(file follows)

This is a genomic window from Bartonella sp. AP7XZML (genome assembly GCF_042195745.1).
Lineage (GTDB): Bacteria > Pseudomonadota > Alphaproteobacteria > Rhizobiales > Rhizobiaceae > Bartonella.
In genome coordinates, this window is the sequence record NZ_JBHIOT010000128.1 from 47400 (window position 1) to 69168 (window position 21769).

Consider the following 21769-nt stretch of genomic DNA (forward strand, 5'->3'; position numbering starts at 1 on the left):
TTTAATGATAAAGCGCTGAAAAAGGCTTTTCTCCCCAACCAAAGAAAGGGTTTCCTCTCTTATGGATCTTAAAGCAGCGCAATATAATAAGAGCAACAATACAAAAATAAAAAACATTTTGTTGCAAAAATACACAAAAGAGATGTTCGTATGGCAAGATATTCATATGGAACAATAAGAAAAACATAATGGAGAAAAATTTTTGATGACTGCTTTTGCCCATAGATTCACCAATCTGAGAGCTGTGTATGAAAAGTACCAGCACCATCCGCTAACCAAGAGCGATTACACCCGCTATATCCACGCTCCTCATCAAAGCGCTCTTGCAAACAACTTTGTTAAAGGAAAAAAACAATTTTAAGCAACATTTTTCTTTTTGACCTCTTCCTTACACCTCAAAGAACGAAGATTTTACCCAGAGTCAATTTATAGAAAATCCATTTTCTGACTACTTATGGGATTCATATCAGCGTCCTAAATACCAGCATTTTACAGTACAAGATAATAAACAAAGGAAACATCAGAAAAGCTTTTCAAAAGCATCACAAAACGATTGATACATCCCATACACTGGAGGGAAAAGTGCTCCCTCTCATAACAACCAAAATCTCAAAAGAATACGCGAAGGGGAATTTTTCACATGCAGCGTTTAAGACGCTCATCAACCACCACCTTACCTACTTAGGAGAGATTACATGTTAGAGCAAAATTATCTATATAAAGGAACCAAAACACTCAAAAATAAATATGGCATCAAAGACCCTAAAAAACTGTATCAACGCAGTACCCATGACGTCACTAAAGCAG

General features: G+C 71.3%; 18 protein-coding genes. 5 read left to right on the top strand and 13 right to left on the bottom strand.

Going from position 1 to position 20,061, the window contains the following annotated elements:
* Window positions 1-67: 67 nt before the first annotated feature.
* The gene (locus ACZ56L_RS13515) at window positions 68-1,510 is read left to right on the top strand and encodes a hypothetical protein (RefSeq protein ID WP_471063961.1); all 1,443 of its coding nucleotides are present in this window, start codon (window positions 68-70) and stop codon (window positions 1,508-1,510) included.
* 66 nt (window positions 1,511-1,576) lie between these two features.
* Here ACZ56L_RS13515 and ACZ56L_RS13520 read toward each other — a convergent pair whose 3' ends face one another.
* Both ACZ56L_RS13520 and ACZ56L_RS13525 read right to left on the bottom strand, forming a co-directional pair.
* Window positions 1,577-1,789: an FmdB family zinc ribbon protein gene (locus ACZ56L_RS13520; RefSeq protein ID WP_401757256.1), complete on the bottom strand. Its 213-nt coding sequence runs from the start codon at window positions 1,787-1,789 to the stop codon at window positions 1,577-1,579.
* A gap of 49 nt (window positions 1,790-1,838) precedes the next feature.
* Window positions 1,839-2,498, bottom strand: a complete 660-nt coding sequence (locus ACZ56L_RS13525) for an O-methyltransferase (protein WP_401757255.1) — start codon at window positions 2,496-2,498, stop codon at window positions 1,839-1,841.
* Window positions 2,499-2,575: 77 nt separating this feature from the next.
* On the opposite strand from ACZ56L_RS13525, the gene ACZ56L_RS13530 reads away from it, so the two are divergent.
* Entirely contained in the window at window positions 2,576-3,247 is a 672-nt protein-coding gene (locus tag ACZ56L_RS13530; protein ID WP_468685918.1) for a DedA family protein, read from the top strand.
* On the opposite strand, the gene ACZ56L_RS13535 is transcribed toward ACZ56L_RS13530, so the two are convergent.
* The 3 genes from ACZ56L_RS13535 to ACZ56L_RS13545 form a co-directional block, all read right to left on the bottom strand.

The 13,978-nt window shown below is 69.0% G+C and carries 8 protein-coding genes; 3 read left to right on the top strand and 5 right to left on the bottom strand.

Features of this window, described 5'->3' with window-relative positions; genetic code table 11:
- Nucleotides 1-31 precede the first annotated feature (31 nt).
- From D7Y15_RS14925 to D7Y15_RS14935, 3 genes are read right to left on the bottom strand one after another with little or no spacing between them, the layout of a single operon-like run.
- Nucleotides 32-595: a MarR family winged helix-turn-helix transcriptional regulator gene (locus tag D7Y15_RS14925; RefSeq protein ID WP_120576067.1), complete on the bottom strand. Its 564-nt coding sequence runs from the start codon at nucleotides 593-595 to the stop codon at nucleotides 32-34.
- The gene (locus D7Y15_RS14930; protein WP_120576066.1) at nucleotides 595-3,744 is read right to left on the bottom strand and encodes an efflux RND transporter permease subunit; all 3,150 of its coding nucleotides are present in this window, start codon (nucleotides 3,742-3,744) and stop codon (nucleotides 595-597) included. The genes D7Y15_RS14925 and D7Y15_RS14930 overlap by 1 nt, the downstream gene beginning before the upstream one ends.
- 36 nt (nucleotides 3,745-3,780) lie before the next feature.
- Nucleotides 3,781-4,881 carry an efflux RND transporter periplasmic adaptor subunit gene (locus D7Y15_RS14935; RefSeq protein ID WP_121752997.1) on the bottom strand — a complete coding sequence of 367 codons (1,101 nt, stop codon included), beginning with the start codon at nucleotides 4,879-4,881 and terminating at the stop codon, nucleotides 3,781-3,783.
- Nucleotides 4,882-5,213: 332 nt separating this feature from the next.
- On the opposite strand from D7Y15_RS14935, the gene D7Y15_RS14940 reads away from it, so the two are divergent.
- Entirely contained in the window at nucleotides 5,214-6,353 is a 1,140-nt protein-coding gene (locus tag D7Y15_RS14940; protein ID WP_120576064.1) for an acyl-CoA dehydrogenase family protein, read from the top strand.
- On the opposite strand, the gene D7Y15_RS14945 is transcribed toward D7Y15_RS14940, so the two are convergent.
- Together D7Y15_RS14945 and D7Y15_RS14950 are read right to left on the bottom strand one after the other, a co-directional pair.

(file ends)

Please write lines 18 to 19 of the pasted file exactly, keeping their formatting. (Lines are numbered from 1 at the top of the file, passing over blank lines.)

* Entirely contained in the window at window positions 2,576-3,247 is a 672-nt protein-coding gene (locus tag ACZ56L_RS13530; protein ID WP_468685918.1) for a DedA family protein, read from the top strand.
* On the opposite strand, the gene ACZ56L_RS13535 is transcribed toward ACZ56L_RS13530, so the two are convergent.